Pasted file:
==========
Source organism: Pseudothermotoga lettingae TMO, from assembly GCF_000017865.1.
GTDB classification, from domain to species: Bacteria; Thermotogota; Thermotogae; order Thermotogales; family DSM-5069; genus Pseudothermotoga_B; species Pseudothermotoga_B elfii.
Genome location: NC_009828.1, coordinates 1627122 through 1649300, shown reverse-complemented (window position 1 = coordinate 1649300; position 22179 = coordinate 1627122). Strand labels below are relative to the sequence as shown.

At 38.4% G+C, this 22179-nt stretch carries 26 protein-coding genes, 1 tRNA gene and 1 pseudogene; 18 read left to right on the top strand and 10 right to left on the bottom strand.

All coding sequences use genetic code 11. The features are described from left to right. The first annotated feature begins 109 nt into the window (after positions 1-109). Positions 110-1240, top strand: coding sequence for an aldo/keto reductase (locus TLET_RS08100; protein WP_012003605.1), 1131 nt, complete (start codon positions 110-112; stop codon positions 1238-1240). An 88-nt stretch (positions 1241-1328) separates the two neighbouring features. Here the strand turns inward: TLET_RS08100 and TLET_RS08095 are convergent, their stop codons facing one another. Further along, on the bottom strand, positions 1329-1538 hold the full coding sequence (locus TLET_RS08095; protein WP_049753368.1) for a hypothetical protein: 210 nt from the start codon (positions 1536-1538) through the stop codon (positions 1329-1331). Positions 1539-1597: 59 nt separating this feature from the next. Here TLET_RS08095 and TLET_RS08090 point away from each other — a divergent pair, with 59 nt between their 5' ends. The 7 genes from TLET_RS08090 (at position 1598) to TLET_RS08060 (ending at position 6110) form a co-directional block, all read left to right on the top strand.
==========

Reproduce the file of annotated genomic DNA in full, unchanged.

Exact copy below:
Source organism: Pseudothermotoga lettingae TMO, from assembly GCF_000017865.1.
GTDB classification, from domain to species: Bacteria; Thermotogota; Thermotogae; order Thermotogales; family DSM-5069; genus Pseudothermotoga_B; species Pseudothermotoga_B elfii.
Genome location: NC_009828.1, coordinates 1627122 through 1649300, shown reverse-complemented (window position 1 = coordinate 1649300; position 22179 = coordinate 1627122). Strand labels below are relative to the sequence as shown.

At 38.4% G+C, this 22179-nt stretch carries 26 protein-coding genes, 1 tRNA gene and 1 pseudogene; 18 read left to right on the top strand and 10 right to left on the bottom strand.

All coding sequences use genetic code 11. The features are described from left to right. The first annotated feature begins 109 nt into the window (after positions 1-109). Positions 110-1240, top strand: coding sequence for an aldo/keto reductase (locus TLET_RS08100; protein WP_012003605.1), 1131 nt, complete (start codon positions 110-112; stop codon positions 1238-1240). An 88-nt stretch (positions 1241-1328) separates the two neighbouring features. Here the strand turns inward: TLET_RS08100 and TLET_RS08095 are convergent, their stop codons facing one another. Further along, on the bottom strand, positions 1329-1538 hold the full coding sequence (locus TLET_RS08095; protein WP_049753368.1) for a hypothetical protein: 210 nt from the start codon (positions 1536-1538) through the stop codon (positions 1329-1331). Positions 1539-1597: 59 nt separating this feature from the next. Here TLET_RS08095 and TLET_RS08090 point away from each other — a divergent pair, with 59 nt between their 5' ends. The 7 genes from TLET_RS08090 (at position 1598) to TLET_RS08060 (ending at position 6110) form a co-directional block, all read left to right on the top strand.